Friday, February 22, 2013
The History of Milan, Ohio, the Milan Canal, and Squier’s Inn
The mid to late 1830s was a period of great prosperity in Milan’s history. Construction on the Milan Canal began in 1832 and was completed in 1839. The Canal linked Milan to the Huron River and, subsequently, Lake Erie. Ships traveled along the three-mile canal, and then proceeded to the Huron River and eventually traveled another seven miles to Lake Erie through the town of Huron. Thus, farmers could bring their grain, hogs, and other goods to market in Milan and save a day’s travel time over less than ideal roads. Farmers from a 70-80 mile radius to the south, east, and west took advantage of Milan’s Canal. In its heyday, 600-700 wagons arrived in Milan per day, and as many as 20 sailing vessels were loaded with upwards of 35,000 bushels of grain. The population of Milan surged from around 280 residents in 1824 to 500 in 1840 to 1,500 in 1850. All of this activity in Milan allowed for a variety of businesses to flourish.
One of the businesses that was created due to the increased number of visitors to Milan was the Squier Inn and Tavern which was constructed east of Milan by Whitney Squier. Though no evidence in the form of newspaper ads or articles or other stories in written histories concerning the Squier’s Inn could be located, Milan historian, Wallace B. White, discussed the inn on several occasions during a 1976 interview that was transcribed by Ruth Vogt. In speaking of the dance floor at the Squier’s Inn, Wallace stated “The dance floor in there is said to have been built so it was springy, and sprang. Also on the dance floor, they had tracks so that the partitions could be pulled up to make the bedrooms, or pulled back again to make the dance floor.” The Squier’s Inn was apparently a popular stop for farmers hauling large loads and especially for those farmers who were driving herds of hogs. The Squier family owned a large property and likely had corrals for the hogs. According to Wallace “…hogs were quite a commodity. This old Inn (Squier’s), over there, the drovers used to stop there. The drovers would come in at night, feed the hogs salt and water them hard, so it would increase their weight when they sold them down here (in town).”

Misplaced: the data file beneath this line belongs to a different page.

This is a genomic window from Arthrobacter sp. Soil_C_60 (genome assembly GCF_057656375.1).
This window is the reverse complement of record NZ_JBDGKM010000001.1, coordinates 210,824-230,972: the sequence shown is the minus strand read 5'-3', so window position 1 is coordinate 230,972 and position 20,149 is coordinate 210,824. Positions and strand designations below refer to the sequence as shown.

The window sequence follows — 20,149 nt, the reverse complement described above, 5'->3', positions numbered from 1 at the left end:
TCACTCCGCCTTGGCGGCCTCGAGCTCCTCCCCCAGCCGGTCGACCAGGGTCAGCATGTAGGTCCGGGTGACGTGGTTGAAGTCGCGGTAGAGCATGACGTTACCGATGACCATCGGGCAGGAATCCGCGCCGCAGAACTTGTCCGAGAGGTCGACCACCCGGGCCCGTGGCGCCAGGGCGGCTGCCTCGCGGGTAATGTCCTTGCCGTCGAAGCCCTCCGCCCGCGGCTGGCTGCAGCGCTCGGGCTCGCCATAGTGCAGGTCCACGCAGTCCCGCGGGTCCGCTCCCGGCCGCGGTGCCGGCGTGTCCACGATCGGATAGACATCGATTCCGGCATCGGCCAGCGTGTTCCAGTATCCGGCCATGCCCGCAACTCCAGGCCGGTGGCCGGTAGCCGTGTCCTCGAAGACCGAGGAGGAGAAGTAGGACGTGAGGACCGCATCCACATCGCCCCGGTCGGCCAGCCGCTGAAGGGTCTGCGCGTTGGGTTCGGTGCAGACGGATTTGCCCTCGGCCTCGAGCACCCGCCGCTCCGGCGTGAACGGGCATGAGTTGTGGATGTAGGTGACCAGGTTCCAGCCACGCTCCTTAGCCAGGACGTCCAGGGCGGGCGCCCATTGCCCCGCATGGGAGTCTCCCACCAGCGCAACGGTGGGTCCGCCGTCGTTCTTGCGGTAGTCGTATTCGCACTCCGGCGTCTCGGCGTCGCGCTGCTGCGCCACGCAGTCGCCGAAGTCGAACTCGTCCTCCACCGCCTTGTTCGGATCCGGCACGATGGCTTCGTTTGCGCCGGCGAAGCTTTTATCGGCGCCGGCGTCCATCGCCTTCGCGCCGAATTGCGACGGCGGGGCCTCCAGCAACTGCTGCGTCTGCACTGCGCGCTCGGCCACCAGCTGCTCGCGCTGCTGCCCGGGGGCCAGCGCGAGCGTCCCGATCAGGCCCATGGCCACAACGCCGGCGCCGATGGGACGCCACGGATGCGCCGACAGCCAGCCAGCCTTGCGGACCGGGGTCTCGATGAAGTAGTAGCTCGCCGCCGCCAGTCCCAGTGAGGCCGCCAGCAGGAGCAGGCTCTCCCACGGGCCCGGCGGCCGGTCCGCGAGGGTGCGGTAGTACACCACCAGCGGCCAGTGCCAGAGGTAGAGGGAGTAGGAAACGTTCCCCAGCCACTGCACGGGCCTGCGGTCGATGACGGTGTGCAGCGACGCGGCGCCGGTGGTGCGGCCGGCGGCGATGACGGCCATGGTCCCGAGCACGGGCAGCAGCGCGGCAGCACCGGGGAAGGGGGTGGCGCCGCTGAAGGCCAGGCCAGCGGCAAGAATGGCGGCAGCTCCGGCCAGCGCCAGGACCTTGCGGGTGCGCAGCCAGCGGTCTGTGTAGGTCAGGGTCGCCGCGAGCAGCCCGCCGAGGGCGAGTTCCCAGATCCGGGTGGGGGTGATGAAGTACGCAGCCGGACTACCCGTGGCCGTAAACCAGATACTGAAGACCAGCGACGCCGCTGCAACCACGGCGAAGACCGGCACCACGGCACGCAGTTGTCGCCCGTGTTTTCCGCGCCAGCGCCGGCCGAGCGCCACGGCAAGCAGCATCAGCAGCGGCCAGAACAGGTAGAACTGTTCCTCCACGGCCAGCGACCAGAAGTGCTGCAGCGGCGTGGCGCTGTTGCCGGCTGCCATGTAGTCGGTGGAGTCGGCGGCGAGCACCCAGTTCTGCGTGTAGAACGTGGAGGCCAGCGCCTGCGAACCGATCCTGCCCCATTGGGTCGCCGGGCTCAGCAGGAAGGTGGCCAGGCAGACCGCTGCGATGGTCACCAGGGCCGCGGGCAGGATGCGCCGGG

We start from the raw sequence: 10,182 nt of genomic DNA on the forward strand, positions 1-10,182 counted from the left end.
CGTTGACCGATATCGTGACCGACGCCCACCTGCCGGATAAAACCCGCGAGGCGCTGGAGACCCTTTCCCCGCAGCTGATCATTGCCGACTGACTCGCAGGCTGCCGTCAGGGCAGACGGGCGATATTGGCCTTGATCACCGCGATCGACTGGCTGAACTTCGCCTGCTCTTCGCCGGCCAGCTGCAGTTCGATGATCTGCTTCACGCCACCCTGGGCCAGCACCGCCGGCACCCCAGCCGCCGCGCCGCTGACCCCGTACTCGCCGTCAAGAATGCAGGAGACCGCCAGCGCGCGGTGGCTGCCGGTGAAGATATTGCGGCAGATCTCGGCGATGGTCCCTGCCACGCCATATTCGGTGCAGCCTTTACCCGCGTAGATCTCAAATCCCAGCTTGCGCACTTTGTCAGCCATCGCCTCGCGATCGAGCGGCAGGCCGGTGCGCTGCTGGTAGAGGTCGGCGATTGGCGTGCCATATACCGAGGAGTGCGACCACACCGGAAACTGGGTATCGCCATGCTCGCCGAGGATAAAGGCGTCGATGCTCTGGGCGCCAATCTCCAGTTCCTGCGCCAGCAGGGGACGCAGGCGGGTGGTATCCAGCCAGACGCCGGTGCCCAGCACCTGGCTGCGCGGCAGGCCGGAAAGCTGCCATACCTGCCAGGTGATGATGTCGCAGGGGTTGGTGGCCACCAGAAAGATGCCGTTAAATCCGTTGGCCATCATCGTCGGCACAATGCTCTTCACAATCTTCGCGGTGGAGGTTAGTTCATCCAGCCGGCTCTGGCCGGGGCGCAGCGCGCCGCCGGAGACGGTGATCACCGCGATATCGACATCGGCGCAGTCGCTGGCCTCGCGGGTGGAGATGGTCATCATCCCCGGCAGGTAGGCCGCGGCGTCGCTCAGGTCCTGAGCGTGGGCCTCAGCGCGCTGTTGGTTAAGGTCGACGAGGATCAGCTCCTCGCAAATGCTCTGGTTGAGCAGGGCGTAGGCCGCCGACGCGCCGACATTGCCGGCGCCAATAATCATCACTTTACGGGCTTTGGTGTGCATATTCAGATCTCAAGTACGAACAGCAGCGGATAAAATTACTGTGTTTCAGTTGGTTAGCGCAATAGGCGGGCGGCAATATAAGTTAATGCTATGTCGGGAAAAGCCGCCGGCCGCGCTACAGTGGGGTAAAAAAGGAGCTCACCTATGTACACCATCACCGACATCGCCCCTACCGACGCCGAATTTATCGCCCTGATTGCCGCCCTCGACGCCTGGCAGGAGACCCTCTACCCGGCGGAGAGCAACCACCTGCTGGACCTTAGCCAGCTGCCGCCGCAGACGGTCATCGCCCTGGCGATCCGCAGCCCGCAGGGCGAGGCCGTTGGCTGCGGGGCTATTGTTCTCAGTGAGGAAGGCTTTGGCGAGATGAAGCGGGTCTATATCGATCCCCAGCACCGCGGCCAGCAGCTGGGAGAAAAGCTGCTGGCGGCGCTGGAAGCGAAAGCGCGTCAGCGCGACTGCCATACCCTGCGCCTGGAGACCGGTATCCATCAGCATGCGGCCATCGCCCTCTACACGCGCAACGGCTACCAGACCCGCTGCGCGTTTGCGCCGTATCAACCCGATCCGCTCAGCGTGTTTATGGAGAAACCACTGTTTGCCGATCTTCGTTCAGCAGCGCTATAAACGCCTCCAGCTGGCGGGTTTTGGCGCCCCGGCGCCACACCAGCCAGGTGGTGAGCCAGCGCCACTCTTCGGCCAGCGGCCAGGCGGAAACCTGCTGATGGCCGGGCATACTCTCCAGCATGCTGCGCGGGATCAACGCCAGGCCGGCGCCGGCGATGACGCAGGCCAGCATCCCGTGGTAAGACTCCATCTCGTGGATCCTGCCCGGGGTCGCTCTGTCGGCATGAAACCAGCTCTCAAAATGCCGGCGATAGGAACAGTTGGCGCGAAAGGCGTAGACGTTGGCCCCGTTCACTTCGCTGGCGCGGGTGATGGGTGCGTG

Whitney kept the Inn with the help of his unmarried daughters. With the sheer number of wagons arriving in Milan each day and the large number of hogs being driven to Milan, Whitney was able to prosper. As evidence of Whitney’s prosperity, on the 1850 census he stated that his real estate was valued at $11,000 which roughly corresponds to $323,000 today. However, the prosperity of Milan soon began to diminish, first due to an outbreak of cholera in 1851. The town tried to limit the number of visitors, especially to the taverns, because they feared the visitors were bringing cholera with them. But, the biggest blow to Milan’s economy came with the expansion of the railroad in 1854. The railroad made transportation of goods much easier and cheaper for farmers who lived in remote areas. Hence, the Milan Canal was no longer a necessary means of transport. Though only traces of the Milan Canal can be found, the Squier's Inn still stands as a testimony to the once prosperous period in Milan's history.